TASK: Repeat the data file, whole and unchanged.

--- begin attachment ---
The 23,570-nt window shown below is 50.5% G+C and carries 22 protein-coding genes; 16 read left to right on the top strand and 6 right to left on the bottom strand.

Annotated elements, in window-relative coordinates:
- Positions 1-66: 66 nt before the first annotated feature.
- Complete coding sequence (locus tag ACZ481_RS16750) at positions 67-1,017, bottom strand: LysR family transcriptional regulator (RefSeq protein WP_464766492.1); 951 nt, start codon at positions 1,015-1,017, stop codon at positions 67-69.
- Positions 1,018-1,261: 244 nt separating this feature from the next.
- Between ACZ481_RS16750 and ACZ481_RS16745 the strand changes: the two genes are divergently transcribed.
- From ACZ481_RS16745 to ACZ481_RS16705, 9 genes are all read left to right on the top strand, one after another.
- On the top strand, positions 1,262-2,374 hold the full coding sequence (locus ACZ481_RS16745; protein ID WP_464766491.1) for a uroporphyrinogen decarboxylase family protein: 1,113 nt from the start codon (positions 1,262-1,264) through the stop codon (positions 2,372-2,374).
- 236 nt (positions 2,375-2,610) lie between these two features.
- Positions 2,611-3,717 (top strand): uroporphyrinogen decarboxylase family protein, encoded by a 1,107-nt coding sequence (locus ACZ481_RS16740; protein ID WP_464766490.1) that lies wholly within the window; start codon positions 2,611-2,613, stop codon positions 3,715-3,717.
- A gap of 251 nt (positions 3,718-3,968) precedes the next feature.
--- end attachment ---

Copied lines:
The 23,570-nt window shown below is 50.5% G+C and carries 22 protein-coding genes; 16 read left to right on the top strand and 6 right to left on the bottom strand.

Annotated elements, in window-relative coordinates:
- Positions 1-66: 66 nt before the first annotated feature.
- Complete coding sequence (locus tag ACZ481_RS16750) at positions 67-1,017, bottom strand: LysR family transcriptional regulator (RefSeq protein WP_464766492.1); 951 nt, start codon at positions 1,015-1,017, stop codon at positions 67-69.
- Positions 1,018-1,261: 244 nt separating this feature from the next.
- Between ACZ481_RS16750 and ACZ481_RS16745 the strand changes: the two genes are divergently transcribed.
- From ACZ481_RS16745 to ACZ481_RS16705, 9 genes are all read left to right on the top strand, one after another.
- On the top strand, positions 1,262-2,374 hold the full coding sequence (locus ACZ481_RS16745; protein ID WP_464766491.1) for a uroporphyrinogen decarboxylase family protein: 1,113 nt from the start codon (positions 1,262-1,264) through the stop codon (positions 2,372-2,374).
- 236 nt (positions 2,375-2,610) lie between these two features.
- Positions 2,611-3,717 (top strand): uroporphyrinogen decarboxylase family protein, encoded by a 1,107-nt coding sequence (locus ACZ481_RS16740; protein ID WP_464766490.1) that lies wholly within the window; start codon positions 2,611-2,613, stop codon positions 3,715-3,717.
- A gap of 251 nt (positions 3,718-3,968) precedes the next feature.